Thursday, September 11, 2008

Damn Right

Abi Sutherland at Making Light nails it:
I’ve been dreading today. No matter how much the candidates say that they don’t want to politicize the anniversary, it’s going to happen on the internet. I am sure that there will be many places to remember the dead, and to debate the lessons they can teach the living.....

This thread is not for that. This thread is for defiant normality. If the aim of terrorism is to produce terror, grief and anger, then let us laugh, and rejoice, and love.

As I've said before, the real central front in the War on Terror is the Western mind. The last seven years have been one long retreat on that front.

When we give in to fear and hate,

When we start thinking that being safe means that we need to give up the freedoms that so many have fought and died for,

When we accept the idea that we need to engage in endless war against a religion the vast majority of whose members just want to get up in the morning and go to work and raise their families the same way you and I do,

Then the terrorists really have won. Worse, they've made us defeat ourselves.

It's time to turn that around.

Wednesday, September 10, 2008

ABC Investigates Palin's Bullying of the Town Librarian

h/t to Balloon Juice,

Blogs for BC: Hands Across the Sea Edition

Finnish non-fiction writer Juri Nummelin has good things to say about BREAKING COVER over at his blog Pulpetti:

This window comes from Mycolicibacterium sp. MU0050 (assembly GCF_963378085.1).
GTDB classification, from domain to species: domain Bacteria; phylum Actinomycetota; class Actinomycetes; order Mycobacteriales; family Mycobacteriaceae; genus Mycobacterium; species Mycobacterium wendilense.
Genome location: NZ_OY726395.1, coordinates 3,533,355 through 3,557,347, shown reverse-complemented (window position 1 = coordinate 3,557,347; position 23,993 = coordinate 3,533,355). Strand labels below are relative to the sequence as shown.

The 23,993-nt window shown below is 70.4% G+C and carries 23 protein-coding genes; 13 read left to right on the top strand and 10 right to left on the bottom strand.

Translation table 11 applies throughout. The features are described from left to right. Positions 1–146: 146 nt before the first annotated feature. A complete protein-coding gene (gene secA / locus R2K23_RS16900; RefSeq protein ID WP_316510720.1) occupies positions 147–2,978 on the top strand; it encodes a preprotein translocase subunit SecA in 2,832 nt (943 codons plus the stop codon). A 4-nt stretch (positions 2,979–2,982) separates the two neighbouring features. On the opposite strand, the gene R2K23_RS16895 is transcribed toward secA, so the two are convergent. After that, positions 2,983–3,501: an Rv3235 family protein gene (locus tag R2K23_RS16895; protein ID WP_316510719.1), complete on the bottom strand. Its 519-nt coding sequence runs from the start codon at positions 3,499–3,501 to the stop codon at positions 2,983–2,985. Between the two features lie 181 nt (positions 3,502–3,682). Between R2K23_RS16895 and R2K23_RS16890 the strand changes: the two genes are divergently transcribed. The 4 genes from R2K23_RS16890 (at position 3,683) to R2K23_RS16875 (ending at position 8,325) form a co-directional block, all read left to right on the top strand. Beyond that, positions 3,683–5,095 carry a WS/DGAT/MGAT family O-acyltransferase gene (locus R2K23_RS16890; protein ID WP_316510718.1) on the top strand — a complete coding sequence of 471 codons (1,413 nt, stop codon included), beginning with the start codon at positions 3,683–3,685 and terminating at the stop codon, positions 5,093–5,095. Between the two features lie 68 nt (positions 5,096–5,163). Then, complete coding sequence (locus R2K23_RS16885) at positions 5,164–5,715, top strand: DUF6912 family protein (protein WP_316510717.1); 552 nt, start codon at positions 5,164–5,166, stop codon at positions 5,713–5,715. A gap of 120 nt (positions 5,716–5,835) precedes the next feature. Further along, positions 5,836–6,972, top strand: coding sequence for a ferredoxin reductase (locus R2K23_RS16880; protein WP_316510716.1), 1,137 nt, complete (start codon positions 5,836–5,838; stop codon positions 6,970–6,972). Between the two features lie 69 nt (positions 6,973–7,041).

The pace is fast and there are no empty scenes. The lead character, a mystery man called Tony Wolf, is not at all unlike Donald Hamilton's Matt Helm, one of the toughest heroes of hardboiled writing.

Juri was kind enough to feature a flash fiction piece of mine called Hundred in his fanzine Ässä,("Ace") which I have prominently displayed in my office. It's a little mind-bending, I have to say, to see one of your stories rendered in what looks like Elvish.

Thanks for everything, Juri! And how do you say "Breaking Cover" in Finnish?

Monday, September 08, 2008

Guest Blogger: Tess Gerritsen

Today, What Fresh Hell is extremely fortunate to host NYT Bestselling Author and Generally Awesome Person Tess Gerritsen. This post was originally intended for the gang-blog upon which we both appear, Murderati, but since Murderati isn't an explicitly political blog, there was some discomfort with the subject matter. So I invited Tess over here, where we do discuss politics, once in a great long while..... take it away, Tess!


by Tess Gerritsen

It has been my practice to avoid any political commentary when I blog. There are good people on both sides of the aisle, and I have no wish to offend anyone. But this column isn’t really about politics; it’s about censorship, which most writers claim to be against, even though most are oddly and tellingly silent about this particular instance of it. It’s also about our country’s guardians of free thought, those fearless foot soldiers who have long protected our right to read what we want to read. (So long as we keep our voices hushed while browsing the stacks.)

I'm talking about librarians.

Librarians don't usually make it into the news, but these are unusual times. There's been a lot of excitement over Sarah Palin's candidacy for Vice President, and no wonder. She's clearly intelligent, she has a compelling personal story, and she even knows how to kill and field-dress a moose. But in all the hoopla, another woman's name has quietly surfaced from Sarah Palin's political past, a name that many may have missed: Mary Ellen Emmons.